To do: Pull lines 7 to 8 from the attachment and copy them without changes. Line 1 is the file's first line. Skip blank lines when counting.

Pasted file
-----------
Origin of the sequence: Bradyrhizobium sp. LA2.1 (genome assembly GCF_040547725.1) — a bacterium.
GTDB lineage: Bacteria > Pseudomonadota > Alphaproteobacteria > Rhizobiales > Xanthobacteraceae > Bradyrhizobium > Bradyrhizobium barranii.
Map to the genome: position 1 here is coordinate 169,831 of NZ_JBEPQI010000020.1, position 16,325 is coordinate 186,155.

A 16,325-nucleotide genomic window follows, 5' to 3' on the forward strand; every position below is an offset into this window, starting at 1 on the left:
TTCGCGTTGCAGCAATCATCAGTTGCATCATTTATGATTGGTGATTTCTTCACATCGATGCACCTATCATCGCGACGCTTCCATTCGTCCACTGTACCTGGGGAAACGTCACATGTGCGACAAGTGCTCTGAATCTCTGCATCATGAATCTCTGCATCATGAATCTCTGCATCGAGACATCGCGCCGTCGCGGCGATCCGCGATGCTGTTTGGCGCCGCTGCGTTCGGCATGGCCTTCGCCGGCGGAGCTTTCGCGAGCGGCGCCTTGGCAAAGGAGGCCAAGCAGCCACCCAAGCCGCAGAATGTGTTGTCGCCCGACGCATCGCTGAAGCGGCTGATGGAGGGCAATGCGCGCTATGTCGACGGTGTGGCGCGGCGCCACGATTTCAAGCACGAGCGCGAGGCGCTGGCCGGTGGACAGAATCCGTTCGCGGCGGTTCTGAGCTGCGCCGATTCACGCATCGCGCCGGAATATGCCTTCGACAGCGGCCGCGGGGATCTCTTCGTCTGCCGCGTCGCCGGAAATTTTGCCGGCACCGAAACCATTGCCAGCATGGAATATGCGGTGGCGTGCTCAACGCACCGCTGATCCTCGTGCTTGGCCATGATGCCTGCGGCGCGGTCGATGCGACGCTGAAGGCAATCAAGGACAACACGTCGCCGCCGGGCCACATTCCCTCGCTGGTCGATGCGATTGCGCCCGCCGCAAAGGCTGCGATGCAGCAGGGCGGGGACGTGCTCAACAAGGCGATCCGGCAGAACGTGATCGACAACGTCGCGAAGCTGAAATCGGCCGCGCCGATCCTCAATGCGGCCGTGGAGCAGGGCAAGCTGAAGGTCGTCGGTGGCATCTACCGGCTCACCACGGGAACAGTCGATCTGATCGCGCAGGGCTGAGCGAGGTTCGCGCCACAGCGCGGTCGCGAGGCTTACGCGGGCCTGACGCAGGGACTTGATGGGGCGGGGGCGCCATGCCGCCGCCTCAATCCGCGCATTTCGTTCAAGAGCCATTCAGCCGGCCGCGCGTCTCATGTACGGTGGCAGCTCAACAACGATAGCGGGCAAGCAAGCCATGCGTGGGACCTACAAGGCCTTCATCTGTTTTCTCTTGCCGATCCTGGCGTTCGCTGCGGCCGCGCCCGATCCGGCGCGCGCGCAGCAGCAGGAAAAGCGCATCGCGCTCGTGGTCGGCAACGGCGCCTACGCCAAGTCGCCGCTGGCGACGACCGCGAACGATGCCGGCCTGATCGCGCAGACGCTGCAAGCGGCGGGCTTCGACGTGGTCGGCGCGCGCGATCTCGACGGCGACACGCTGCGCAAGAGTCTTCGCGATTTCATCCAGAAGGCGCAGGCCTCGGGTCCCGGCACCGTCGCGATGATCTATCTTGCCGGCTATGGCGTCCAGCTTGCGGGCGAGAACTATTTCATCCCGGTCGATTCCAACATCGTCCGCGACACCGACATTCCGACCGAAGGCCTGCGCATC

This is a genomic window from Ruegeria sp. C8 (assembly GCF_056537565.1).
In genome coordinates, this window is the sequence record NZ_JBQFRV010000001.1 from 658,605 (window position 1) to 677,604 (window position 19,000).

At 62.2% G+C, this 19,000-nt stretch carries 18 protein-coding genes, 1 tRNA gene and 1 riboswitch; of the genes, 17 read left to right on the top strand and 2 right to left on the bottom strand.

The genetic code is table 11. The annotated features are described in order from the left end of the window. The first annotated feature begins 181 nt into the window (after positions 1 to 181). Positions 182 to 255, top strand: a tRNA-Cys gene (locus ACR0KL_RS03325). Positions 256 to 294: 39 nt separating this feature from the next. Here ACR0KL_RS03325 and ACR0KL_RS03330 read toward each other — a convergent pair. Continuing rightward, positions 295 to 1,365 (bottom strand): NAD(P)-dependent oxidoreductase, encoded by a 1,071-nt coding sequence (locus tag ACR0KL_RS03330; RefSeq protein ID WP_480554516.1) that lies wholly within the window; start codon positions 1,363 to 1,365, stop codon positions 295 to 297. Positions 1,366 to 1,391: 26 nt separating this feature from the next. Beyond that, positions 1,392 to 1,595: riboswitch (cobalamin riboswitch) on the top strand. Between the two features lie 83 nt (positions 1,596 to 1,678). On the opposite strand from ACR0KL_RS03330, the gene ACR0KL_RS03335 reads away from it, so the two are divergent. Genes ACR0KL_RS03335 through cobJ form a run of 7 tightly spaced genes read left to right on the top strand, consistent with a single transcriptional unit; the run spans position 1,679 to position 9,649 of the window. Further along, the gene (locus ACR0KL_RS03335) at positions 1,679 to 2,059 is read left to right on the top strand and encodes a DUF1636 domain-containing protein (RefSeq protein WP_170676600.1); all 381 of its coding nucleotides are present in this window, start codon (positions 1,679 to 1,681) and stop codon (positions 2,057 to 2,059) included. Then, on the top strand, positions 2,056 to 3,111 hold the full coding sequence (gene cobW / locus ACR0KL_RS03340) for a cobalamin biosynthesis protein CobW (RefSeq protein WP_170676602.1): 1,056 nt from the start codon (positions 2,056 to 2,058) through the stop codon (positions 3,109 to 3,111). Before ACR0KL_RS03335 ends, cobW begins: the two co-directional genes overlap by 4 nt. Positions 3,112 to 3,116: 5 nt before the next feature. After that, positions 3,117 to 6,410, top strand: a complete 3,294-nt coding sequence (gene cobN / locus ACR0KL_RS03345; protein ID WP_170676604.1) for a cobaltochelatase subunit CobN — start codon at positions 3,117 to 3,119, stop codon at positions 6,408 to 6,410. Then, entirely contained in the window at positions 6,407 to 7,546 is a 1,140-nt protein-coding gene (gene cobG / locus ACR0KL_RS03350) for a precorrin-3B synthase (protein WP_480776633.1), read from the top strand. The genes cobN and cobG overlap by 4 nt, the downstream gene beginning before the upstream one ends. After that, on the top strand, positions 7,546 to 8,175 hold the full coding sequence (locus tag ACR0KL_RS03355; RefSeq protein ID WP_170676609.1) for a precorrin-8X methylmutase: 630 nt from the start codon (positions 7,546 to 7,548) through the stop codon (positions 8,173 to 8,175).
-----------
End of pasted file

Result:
In genome coordinates, this window is the sequence record NZ_JBQFRV010000001.1 from 658,605 (window position 1) to 677,604 (window position 19,000).

At 62.2% G+C, this 19,000-nt stretch carries 18 protein-coding genes, 1 tRNA gene and 1 riboswitch; of the genes, 17 read left to right on the top strand and 2 right to left on the bottom strand.